What is it? Half a mile of powdery, pale pink sand (the colour is caused by tiny organisms from the coral reefs), backed by grape and cedar trees, and shallow dunes.
Why go? Warwick Long boasts the same gin-clear water and awesome snorkeling as its famous neighbor Horseshoe Bay, only without such heaving crowds. The sand here is even pinker, and there’s more chance of getting a decent patch of it to sunbathe on.
What is it? Hamilton restaurant Bouchée serves an award-winning codfish brekkie on Sunday mornings.
Why go? Not only is it filling and delicious, you’re getting a true slice of Bermudan heritage, tracing back to the 18th century when merchants traded sea salt with local cod fishermen. The classic dish piles on boiled or steamed salt cod with boiled potatoes, onions, sliced bananas, avocado and hard-boiled egg.
What is it? A hundred feet beneath Hamilton Parish lies a vast network of natural caves. The complex was only discovered in 1907 when two little boys were searching for their lost cricket ball.
Why go? Deep, glassy water reflecting a canopy of glittering stalactites makes for a sight as unforgettable as any beach. But don’t take our word for it – author Mark Twain called it “the most beautiful cave in the world” and Jim Henson was so inspired he came up with the concept for Fraggle Rock here.
What is it? Bermuda’s picturesque former capital, a UNESCO World Heritage site, is best discovered on a lively re-enactment tour.
Why go? Colonial history springs to life at the hands of a knowledgeable (and jauntily costumed) guide, sharing stories of people who lived on these quaint cobbled streets. You’ll head from Tucker House, an 18th century merchant’s home, to St Peter’s church, the oldest Anglican church outside Britain, via a full-size replica of the ship Deliverance, on which Bermuda’s first settlers finally completed their voyage to Virginia.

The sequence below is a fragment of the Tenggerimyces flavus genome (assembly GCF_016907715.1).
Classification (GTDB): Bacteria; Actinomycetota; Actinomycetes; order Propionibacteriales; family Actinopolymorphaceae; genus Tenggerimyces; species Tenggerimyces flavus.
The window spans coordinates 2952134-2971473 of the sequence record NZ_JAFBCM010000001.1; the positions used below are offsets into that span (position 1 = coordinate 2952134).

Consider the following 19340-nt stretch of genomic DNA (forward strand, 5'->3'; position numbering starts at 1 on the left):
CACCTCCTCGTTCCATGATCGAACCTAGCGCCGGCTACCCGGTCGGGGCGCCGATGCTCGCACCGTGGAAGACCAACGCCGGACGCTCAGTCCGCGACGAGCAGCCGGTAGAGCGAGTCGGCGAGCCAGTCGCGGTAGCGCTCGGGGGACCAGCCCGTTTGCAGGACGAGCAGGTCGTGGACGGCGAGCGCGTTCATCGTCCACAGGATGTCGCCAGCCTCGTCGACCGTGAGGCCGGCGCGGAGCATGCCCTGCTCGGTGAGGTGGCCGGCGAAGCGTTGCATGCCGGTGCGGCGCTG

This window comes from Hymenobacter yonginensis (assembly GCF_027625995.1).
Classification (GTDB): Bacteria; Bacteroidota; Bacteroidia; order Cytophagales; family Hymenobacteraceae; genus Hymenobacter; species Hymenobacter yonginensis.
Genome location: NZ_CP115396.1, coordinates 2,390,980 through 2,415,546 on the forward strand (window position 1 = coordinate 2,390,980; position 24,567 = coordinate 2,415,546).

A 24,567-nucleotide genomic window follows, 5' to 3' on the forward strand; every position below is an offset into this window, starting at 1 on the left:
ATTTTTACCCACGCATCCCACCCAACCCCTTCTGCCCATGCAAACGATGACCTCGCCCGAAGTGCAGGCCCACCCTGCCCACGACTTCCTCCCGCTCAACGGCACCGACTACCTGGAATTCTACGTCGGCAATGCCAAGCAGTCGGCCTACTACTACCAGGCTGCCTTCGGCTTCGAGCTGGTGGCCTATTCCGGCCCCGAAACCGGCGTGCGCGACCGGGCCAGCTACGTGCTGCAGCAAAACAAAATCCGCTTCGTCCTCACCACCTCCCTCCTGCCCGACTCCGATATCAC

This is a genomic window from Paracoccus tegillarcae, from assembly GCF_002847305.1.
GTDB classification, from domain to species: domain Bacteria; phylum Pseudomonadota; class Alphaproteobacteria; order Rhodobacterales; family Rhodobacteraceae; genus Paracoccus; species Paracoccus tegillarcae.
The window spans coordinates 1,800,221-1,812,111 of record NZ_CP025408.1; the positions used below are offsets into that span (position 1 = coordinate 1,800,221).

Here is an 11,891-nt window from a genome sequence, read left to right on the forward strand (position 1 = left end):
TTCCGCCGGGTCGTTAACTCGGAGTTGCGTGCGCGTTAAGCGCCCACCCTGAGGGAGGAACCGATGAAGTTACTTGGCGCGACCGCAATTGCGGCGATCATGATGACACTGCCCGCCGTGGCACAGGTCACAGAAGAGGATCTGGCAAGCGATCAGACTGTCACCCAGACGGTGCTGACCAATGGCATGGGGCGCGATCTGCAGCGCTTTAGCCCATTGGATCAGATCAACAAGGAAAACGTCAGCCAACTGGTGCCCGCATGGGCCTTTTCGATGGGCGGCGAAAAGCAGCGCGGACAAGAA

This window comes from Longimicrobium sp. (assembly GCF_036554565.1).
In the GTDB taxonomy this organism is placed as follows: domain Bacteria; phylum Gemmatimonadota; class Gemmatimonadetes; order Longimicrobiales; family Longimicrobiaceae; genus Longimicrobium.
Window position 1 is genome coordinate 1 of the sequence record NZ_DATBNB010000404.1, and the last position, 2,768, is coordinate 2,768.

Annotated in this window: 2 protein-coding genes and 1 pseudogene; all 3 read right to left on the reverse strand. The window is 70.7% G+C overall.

What is it? The barrier reef that encircles the island has been the undoing of countless ships over the centuries, the largest being Spanish warship Cristobal Colon, which sank in 1936.
Why go? Dubbed the ‘Everest’ of Bermuda wreck dives, there’s a whopping 499 feet of wreck to explore in relatively shallow water (from 15-80ft), colonized by colorful marine life. Among the reef fish, turtles and fields of sea fans, look out for artillery shells scattered over the sea bed.
What is it? With their vibrant tasseled costumes, masks and whistles, there’s no missing a troupe of Gombey dancers. Along with national holidays and sporting fixtures, catch them at Harbour Nights (Wednesdays, June to September) or Queen Elizabeth Park (Saturdays).
Why go? This is a real expression of Bermudan culture stretching back centuries, blending African indigenous roots with Native American and British influences. The rhythmic drumming makes for an infectious carnival atmosphere; crowds usually join in with the dancing.
What is it? Call them crazy but come summertime Bermudans have a thing for flinging themselves off rocks. You’ll see groups of kids taking the plunge across the island.
Why go? It’s an exhilarating way to cool off, if you’re brave enough. One of the most popular (and, crucially, safest) spots is known as ‘Canon’, located at Admiralty House Park. The drop is about 20 feet, into clear, deep water. Only to try it at high tide and never jump head first.